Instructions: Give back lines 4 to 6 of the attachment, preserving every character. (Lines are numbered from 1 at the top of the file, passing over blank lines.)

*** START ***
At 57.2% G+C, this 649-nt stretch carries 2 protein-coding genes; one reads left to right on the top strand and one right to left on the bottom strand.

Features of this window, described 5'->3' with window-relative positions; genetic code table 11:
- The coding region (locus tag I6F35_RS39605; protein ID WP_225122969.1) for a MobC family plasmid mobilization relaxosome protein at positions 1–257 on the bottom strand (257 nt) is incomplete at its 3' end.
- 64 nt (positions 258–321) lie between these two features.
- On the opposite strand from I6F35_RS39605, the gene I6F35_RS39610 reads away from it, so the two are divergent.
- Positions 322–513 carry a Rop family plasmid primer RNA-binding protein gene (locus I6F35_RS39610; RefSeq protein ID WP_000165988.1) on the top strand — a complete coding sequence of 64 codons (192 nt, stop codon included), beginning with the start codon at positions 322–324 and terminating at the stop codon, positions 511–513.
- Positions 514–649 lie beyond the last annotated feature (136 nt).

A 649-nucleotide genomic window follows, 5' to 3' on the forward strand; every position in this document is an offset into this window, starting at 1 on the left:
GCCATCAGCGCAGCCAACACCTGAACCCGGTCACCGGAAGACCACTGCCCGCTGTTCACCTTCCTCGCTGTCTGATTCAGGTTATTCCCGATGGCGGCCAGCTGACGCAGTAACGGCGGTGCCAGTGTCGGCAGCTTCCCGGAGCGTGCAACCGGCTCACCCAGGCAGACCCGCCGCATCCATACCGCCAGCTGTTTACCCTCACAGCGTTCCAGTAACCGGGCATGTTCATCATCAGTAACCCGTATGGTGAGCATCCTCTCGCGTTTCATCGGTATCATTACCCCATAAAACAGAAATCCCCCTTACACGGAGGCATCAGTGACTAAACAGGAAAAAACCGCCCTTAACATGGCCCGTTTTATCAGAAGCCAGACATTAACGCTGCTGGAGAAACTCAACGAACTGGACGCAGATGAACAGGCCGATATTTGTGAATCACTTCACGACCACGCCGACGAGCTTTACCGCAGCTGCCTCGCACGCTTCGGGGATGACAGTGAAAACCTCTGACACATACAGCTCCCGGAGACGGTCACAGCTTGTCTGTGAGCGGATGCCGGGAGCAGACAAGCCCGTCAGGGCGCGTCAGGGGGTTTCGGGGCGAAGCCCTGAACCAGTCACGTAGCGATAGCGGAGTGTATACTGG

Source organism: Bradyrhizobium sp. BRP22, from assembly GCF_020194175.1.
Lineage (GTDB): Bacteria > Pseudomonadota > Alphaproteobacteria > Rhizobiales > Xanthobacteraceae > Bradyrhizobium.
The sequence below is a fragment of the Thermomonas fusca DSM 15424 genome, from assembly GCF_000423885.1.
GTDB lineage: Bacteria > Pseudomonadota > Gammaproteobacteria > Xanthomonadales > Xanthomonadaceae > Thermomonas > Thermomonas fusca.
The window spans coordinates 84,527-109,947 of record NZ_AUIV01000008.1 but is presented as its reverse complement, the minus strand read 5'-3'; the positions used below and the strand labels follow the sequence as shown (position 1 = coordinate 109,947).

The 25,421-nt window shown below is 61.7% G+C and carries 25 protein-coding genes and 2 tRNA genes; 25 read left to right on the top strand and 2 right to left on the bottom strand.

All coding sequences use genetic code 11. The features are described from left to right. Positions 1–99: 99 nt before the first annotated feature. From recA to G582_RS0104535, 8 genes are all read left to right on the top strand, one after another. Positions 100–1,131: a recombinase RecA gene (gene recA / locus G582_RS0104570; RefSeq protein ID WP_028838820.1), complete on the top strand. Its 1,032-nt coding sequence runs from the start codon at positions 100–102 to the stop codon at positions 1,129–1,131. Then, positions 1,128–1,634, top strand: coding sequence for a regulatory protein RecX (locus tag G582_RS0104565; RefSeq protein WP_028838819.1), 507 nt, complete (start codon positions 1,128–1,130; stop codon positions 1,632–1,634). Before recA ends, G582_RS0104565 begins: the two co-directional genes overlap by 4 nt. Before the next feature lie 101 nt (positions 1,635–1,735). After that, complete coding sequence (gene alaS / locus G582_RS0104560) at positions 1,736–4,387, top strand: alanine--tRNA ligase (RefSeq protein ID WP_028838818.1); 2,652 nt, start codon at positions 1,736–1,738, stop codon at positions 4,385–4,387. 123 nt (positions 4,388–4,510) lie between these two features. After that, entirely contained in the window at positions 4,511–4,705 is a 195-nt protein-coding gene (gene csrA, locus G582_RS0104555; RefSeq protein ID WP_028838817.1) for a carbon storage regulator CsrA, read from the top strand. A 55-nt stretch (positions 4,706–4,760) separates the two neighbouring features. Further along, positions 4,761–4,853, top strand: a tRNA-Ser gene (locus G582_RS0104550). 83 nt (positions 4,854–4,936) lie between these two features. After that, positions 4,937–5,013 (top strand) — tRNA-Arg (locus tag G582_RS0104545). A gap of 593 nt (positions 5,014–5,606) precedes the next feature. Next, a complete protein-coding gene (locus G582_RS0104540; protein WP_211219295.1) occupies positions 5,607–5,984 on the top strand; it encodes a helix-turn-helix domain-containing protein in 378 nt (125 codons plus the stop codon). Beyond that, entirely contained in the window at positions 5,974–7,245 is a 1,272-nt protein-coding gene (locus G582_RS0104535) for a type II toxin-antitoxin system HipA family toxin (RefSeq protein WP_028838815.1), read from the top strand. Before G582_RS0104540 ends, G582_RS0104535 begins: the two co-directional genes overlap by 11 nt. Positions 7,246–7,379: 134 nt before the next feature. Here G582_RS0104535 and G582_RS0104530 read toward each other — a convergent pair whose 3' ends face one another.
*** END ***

- 64 nt (positions 258–321) lie between these two features.
- On the opposite strand from I6F35_RS39605, the gene I6F35_RS39610 reads away from it, so the two are divergent.
- Positions 322–513 carry a Rop family plasmid primer RNA-binding protein gene (locus I6F35_RS39610; RefSeq protein ID WP_000165988.1) on the top strand — a complete coding sequence of 64 codons (192 nt, stop codon included), beginning with the start codon at positions 322–324 and terminating at the stop codon, positions 511–513.